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3.20.19
Seeing Double

Scientist Defends Controversial Cloning of Gene-Edited Monkeys

February 15th 19__Kristin Houser__Filed Under: Hard Science
Xinhua/Jin Liwang via Getty Images

Primate Problem

In January, we reported on a controversial video featuring five newborn monkeys, all of which are clones of a single monkey genetically engineered with CRISPR to cause problems with its circadian rhythms. The monkey clones are clearly not well, exhibiting signs of anxiety, depression, and schizophrenia-like behaviors.

Some in the scientific community questioned whether the research was ethical, and now the lead scientist behind the study is defending his work — which he suggests will cost fewer monkeys their lives than standard research methods.

Cloning and CRISPR

In a new interview with New Scientist, Hung-Chun Chang of the Institute of Neuroscience in Shanghai notes that cynomolgus monkeys, the kind used for his team’s study, are the most commonly used primate model for research. It’s legal everywhere in the world, he said, to edit the species’ genes.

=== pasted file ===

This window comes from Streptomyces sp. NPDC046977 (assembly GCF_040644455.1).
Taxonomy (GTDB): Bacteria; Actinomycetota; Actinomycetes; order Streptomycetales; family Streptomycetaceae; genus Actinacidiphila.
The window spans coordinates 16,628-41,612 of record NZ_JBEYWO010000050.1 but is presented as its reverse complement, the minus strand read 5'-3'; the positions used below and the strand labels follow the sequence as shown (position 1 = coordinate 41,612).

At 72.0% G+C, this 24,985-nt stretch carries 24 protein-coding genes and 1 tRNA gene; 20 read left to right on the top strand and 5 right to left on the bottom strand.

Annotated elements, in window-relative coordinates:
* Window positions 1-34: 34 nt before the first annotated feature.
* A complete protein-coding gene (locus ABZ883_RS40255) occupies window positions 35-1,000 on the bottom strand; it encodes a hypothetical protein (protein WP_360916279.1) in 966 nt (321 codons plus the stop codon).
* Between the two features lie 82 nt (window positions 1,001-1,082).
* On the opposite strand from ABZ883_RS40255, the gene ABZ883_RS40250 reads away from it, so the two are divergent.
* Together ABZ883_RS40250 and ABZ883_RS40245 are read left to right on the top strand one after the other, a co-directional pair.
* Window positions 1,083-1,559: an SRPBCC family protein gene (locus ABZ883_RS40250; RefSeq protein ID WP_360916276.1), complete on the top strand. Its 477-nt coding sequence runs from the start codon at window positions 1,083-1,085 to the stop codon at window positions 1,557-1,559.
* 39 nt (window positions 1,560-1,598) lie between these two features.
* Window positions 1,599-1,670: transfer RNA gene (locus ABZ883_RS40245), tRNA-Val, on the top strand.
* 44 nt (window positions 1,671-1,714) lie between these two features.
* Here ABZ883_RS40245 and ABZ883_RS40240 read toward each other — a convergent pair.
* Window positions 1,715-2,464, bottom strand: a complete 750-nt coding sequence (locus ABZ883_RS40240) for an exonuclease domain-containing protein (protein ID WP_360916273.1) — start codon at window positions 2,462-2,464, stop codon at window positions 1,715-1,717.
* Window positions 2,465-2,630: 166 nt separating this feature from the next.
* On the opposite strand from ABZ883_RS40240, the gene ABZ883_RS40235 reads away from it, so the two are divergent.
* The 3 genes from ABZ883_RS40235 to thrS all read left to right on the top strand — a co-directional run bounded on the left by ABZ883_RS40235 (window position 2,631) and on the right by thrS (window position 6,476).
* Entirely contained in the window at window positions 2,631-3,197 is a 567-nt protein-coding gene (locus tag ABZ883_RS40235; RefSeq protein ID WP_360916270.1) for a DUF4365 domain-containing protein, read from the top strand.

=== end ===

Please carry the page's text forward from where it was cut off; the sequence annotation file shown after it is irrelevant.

Given those two points, researchers might actually be able to subject far fewer monkeys to testing if they can reliably gene edit and then clone them.

“Every year, thousands of monkeys are subject to drug testing,” Chang told New Scientist. “And because of the genetic variations among individuals, we need to repeat the testing in many monkeys for meaningful results. That’s why we chose to do cloning: with completely identical monkeys, we can use fewer of them.”

Making Mistakes

If the scientific community is going to agree that testing on these monkeys is ethical, there is some logic behind the idea of gene-editing and cloning the animals to be identical models for specific tests.

However, a key part of that will be ensuring we can effectively edit and clone the animals, and we might not be there yet. Dozens of surrogate mothers underwent embryo implantations as part of Chang’s team’s research, but of the 16 that became pregnant, only five monkeys were born.

We’re going to need to answer many tough questions along the path to a future in which CRISPR helps humanity eradicate disease, end hunger, or even colonize the universe — and whether or not the failures preceding the creation of these five monkeys crossed the ethical line is one of them.